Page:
January 26, 2015

DELHI POLLS 2014 - Part IV

A LOT IS AT THE STAKE FOR THE AAM ADMI PARTY

Though I have been a vivid follower of Indian politics over the last 12 years, I must confess that I have never seen the fortunes of any single political party swing from one end of the scale to the other in such a small time frame viz a viz the Aam Admi Party. Formed by former IPS officer Arvind Kejriwal and his coterie of confidantes following differences of opinion over the future of the anti-corruption movement with their mentor Anna Hazare, the outfit thrived in the national capital all thanks to the growing discontent over the policy paralysis that had become the hallmark of the then Manmohan Singh led UPA II regime. At a time when Modi mania had not yet set in, at least in most parts of the country, Kejriwal managed to captivate the minds of the voters in Delhi, chiefly the middle class by promising to eradicate corruption and reduce power tariffs.

In the 2013 state polls, the AAP on its debut, won a staggering 28 seats, just three seats less than the BJP; with the outside support of the Congress, the Arvind was sworn in as the Chief Minister of Delhi, a move hailed by many including me back then, as the first step towards cleansing the entire political system. In the next few days, as the funds started flowing into the party's account, the membership of the AAP too grew by leaps and bounds; several eminent people from many different streams left their 'thriving' professions to join the party as it began spreading its network beyond the borders of the capital. Once in power, Kejriwal did fulfill some of the promises he had made during the campaign like reducing the power tariffs. However, his 49 day reign was marred a host of controversies like Somanath Bharati's mid night raid and the fiasco surrounding his resignation after the Lokpal Bill failed to pass the test in the legislative assembly.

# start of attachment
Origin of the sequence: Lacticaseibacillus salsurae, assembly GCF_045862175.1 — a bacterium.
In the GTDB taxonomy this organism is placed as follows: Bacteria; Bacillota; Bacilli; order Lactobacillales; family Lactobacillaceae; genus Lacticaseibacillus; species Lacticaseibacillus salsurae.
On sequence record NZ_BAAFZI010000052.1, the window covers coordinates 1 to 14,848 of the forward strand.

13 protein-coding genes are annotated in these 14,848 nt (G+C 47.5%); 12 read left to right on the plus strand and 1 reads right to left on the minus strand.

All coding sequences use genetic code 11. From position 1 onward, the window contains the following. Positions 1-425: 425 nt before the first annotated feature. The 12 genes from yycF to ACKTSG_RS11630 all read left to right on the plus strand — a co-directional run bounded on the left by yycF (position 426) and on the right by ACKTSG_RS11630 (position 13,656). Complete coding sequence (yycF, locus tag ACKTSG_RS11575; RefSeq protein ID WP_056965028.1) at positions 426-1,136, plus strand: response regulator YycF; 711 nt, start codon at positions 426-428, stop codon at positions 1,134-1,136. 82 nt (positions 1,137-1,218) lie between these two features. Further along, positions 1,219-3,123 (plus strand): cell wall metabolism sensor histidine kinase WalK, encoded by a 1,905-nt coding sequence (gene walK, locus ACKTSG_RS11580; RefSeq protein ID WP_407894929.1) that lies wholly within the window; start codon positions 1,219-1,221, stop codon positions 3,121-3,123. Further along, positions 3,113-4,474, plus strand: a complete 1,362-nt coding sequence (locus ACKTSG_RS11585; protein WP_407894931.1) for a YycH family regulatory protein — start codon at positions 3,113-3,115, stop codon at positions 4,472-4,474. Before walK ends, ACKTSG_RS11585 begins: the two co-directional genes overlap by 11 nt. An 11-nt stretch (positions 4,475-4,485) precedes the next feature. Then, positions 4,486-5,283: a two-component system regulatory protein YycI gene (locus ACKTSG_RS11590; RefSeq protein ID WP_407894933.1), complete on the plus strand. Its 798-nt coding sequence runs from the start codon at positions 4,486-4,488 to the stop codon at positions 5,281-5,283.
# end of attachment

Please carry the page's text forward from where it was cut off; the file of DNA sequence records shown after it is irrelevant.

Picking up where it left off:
Though supporters of the AAP may not agree with me on this, at least in the open, Kejriwal's move of resigning from the post of the CM was a calculated one. Perhaps, he had hoped that the 'sacrifice' he had made in passing the anti-graft legislation would help him win the hearts of the people across the country. What the former IRS officer failed to realize was that by this time, BJP's PM nominee's talk of development had managed to strike a chord with the masses. The General Polls was a disaster from the AAP's perspective . Of the 400 odd seats that it contested, the party won just four seats even as a host of of its top leaders including Kejriwal himself had to bite the dust. In the next few days, the fortunes of the AAP declined with many observers dipping their pens in black ink and writing its obituaries. Voices of rebellion against the party chief and his coterie grew by the day even as many bigwigs resigned from the outfit.

The next state polls to the Delhi legislative assembly though is without doubt, the most important juncture in the AAP's political history; the results scheduled on February 10 could be the big 'make or break' moment for the Kejriwal led party. With the polls most likely to be a direct contest between the AAP and the BJP, the stakes are high for Arvind Kejriwal to put the bitter experiences of the past behind and re-affirm his hold over the party. Aware of this, the party decided against putting up candidates in the recently concluded state polls and concentrate only on the capital. The party's campaign is on full swing and the crowds turning out at Kejrwal's gathering indicate that he is not going to go down without a fight.

If the AAP does manage to go past the half way or for a fact even manages to finish as the single largest party in the next assembly, a very likely option, it would herald a second innings for the outfit and its chief. This scenario will give him the chance to govern the capital for a full term and implement the many promises he has made to the electorate in the past few months. Besides, this could be the model government that the outfit could showcase to the people across the country and help in building a strong support base outside Delhi. With Punjab, Uttar Pradesh and Uttarakhand going to the polls in the next two years, Kejriwal would be in a solid position to make in roads in these surrounding states if he is in power in the capital. Moreover, all the questions being raised regarding Arvind's 'autocratic' style of functioning will be brushed aside.

To be continued...